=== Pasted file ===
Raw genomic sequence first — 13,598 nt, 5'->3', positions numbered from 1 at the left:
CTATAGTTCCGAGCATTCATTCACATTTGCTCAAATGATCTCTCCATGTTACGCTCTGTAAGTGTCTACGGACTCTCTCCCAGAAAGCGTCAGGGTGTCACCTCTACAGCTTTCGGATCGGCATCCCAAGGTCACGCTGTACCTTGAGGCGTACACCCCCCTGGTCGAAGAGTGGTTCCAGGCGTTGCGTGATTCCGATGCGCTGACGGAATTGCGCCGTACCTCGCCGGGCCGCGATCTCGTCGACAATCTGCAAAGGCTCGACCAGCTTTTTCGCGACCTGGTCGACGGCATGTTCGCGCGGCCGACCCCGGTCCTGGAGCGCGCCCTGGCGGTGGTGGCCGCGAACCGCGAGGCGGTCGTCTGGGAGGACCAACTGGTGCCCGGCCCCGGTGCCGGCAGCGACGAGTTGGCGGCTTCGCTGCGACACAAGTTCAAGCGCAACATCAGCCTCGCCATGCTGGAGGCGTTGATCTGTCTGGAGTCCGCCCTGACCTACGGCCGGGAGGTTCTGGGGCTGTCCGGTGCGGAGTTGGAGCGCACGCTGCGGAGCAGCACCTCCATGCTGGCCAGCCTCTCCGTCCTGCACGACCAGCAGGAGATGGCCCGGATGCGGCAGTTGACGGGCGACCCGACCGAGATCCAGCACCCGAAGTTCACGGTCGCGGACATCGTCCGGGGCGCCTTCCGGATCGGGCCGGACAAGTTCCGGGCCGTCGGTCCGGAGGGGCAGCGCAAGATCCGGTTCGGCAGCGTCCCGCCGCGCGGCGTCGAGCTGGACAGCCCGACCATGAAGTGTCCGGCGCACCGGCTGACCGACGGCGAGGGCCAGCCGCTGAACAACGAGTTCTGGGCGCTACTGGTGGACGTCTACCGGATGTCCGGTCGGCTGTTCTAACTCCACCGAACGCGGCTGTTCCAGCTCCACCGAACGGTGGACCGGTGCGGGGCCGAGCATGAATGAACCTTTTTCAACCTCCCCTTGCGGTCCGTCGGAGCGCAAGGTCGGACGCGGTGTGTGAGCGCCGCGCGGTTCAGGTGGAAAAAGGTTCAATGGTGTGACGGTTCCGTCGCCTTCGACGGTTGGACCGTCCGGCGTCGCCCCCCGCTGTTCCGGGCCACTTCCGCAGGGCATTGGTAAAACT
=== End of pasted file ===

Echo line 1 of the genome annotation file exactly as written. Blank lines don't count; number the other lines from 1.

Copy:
Raw genomic sequence first — 13,598 nt, 5'->3', positions numbered from 1 at the left: